This view is being given added weight by the fact that the Fed seems unusually keen to tackle inflation. The central bank has spent ages being more scared of deflation, and in fact, it only recently changed its policy to emphasise full employment over and above average inflation.

Yet that emphasis has changed. Why? This one is down to politics. President Joe Biden currently has woeful approval ratings. I don't know why that is – politics is local, so my best guess as a British outsider looking in is likely to be wrong. But it's very clear that, politically speaking, a significant proportion of Democrat politicians now see inflation as a problem that could bite them in the mid-terms next year.

No doubt they still recall how Jimmy Carter was perceived to have paid the price for high inflation in the late 1970s, even although he was the one who appointed Paul Volcker – the man who eventually crushed inflation out of the system – as head of the Fed.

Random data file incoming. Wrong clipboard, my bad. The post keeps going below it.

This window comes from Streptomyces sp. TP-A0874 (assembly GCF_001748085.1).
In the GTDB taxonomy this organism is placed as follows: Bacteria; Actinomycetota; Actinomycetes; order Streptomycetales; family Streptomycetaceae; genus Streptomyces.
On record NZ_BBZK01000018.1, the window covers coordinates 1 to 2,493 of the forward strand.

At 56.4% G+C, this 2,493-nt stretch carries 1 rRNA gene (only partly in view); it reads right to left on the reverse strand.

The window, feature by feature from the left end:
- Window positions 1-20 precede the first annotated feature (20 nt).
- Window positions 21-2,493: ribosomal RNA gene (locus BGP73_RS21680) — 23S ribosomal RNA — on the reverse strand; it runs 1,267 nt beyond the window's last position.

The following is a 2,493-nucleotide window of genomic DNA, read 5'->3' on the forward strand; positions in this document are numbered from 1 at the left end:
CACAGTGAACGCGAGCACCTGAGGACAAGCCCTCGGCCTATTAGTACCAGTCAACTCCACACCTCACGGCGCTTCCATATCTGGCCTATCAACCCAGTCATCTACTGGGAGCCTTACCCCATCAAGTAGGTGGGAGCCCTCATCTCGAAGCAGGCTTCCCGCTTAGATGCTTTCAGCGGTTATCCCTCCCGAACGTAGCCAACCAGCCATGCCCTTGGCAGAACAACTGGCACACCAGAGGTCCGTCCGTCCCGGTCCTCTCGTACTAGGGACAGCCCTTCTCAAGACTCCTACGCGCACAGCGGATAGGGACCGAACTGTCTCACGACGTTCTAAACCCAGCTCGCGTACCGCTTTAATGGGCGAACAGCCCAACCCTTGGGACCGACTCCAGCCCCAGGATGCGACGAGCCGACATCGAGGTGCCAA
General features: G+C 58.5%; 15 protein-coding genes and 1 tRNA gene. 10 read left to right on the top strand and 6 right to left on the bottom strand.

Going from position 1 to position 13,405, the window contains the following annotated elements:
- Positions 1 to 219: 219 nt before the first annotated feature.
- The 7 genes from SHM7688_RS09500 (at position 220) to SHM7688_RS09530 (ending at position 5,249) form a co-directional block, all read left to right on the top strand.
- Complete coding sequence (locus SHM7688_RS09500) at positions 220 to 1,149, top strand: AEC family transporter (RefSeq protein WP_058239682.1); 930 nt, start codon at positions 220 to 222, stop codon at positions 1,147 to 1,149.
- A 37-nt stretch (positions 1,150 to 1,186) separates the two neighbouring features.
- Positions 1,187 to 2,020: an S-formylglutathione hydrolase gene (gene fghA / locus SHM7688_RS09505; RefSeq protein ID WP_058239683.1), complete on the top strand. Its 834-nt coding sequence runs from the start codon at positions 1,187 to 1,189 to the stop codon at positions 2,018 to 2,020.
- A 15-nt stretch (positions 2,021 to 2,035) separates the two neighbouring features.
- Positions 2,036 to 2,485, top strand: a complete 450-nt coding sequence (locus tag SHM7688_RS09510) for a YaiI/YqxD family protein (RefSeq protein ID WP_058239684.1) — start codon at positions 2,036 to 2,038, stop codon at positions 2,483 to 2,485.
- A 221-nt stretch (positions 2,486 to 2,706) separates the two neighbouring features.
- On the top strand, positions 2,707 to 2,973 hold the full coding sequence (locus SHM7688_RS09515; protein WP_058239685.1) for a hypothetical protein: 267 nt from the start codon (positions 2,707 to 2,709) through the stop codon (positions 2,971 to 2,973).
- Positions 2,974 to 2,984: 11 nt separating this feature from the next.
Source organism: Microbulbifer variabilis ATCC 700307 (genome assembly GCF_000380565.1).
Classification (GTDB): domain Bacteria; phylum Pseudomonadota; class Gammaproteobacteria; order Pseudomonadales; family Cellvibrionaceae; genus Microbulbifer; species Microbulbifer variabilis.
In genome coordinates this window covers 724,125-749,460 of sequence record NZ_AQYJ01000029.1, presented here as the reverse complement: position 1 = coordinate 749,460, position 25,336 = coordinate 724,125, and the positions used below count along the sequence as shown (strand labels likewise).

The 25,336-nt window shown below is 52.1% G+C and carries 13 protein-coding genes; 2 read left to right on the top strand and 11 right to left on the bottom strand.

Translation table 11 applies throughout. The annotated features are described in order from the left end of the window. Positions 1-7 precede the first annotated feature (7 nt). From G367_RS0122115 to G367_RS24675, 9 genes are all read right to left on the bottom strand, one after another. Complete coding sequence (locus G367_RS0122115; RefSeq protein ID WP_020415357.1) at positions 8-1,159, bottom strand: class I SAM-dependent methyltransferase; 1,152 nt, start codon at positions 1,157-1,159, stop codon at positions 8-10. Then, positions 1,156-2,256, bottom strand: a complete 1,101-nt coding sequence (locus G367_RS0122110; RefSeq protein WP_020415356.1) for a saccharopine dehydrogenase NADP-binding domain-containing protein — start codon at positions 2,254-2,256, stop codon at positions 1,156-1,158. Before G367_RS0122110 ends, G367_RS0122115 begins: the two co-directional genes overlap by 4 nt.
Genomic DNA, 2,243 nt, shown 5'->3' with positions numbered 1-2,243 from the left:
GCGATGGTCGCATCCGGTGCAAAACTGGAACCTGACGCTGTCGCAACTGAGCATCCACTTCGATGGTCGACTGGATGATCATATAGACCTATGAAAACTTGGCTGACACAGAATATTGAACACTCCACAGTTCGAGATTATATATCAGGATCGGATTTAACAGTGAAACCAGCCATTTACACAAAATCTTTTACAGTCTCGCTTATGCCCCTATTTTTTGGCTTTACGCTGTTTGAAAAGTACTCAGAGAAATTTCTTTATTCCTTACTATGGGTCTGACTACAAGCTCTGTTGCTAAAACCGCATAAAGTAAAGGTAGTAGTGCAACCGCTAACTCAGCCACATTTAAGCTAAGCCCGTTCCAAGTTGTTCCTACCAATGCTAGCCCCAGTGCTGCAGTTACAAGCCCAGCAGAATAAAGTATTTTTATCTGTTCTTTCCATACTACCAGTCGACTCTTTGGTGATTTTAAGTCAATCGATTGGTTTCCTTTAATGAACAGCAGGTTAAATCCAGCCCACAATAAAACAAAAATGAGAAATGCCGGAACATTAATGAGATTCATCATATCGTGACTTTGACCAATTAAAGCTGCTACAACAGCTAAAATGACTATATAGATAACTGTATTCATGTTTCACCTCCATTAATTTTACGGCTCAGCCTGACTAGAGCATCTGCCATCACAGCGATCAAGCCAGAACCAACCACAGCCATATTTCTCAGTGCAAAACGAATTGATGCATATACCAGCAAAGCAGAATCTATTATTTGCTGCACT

What's interesting here – to someone who cares more about the market impact than the politics of it all – is that some types of inflation matter more than others. Wage inflation is good for a politician. If you wake up and you have a pay rise, you're happy, it's a good day. You might even vote for the incumbent as he's clearly doing a good job.

But if you then drive to the petrol station and see that it's costing another tenner to fill up your tank, you don't feel so happy. You think it's time to get rid of whatever idiot is in charge.

So when it comes to it, the inflation that Biden wants to see gone is the inflation at the petrol pump. He's already engineered the release of oil supplies to try to make the difference here and omicron's impact on the travel industry will help too.